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3 Reasons Why Entrepreneurs Should Embrace Planning

Planning Visual

I never leave for any vacation without making a plan. I start my packing list the month before. My gadgets and gear are assembled into piles the preceding week. And no less than three nights before I leave there is a dry run for packing. I plan my vacations with the precision of a general going into battle.

I cannot say the same for planning in business. I have a tendency to launch into new initiatives with little more than a back-of-the-envelope plan and bullish enthusiasm. My entrepreneurial side favors a bias for action over analysis. I am more excited by the opportunity to start something new than getting bogged down in details. Instead of identifying barriers in advance, I rely on my optimism and persistence to work through any obstacle.

Over the last year I have focused on improving my planning. I have found it to be an aid to thoughtful action, not an invitation to paralysis by analysis. It assists me in articulating my vision and helps to de-risk any new venture.  I now see it as a necessary compliment to entrepreneurial enthusiasm.

Reflecting on my experience, I wanted to share three reasons why entrepreneurs should embrace planning.

Planning injects reality into your vision.

It has been said many times. No one has access to unlimited time, money and resources. Planning identifies what is required for each task and helps determine what it is going to take to accomplish a project. But perhaps most important, especially for an entrepreneur, it  forces you to inject reality into your vision. For example, last year we launched our first direct mail campaign. Following the advice from the book “Guide to Guerrilla Marketing” I stipulated we should hand address the mail pieces. The book said this would increase our open rate. I failed to calculate the time required to hand address 1500 pieces of mail. (Three minutes per envelope X 1500 envelopes = 25 hours!) In reality it took three days for a team of people to complete the task. Good planning would have injected the reality of the effort required to meet the vision of a personalized letter opening experience.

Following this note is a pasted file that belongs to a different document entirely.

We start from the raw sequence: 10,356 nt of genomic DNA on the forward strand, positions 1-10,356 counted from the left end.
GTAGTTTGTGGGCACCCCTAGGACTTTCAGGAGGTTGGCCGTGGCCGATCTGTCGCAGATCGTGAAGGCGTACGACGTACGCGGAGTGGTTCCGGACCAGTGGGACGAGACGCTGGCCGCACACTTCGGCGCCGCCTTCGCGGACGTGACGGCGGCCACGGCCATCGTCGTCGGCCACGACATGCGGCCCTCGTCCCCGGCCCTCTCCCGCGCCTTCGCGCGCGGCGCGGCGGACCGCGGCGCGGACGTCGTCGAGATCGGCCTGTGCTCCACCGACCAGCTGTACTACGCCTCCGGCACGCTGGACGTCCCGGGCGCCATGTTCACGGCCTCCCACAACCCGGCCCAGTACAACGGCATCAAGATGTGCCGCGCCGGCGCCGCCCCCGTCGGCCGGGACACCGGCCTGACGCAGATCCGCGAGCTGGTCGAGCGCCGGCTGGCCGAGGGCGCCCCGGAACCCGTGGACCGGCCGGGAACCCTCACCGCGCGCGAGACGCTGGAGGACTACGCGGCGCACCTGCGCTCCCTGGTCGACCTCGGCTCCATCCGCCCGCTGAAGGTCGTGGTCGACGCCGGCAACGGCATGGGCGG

Planning leads you to reification.

Reification generally refers to bringing into being or turning concrete. Reifying your plan identifies the issues that you will encounter when executing the project. In the direct mail example, we wanted to use a Business Reply Mailer (BRM) to facilitate responses. When we started to reify the plan we contacted the post office to inquire about setting up a BRM account. This is different than asking for information such as processing fees and set-up times. Reifying involves simulating the execution. We asked a broad question about setting up the BRM account.  It turned out that someone else in our office building had a BRM account. The post office could only accommodate a single BRM per street address. Planning facilitated reifying and reifying de-risked this element of the program.

Planning inspires confidence in your leadership.

Any new initiative will face questions. This is true whether you are a software designer proposing a new site architecture or a CEO asking for a second round of investor funding. Answering “I don’t know” to any question raises doubts about why you can’t answer. This lowers confidence in your competence and may prejudice the success of your proposal. Planning identifies in advance the questions that could be asked by any stakeholder. A sales trainer once told me the key to answering objections is to identify every possible objection and then identify the corresponding response. And to do that before making the sales call. At a minimum planning identifies the questions that need to be asked and the domain expertise that need to be developed within yourself or your company.

You cannot plan the risk out of every new venture. Nor can you deal with every issue in advance. But good planning is a necessary step in launching any new initiative. Whether it is a vacation or venture-capital backed business.


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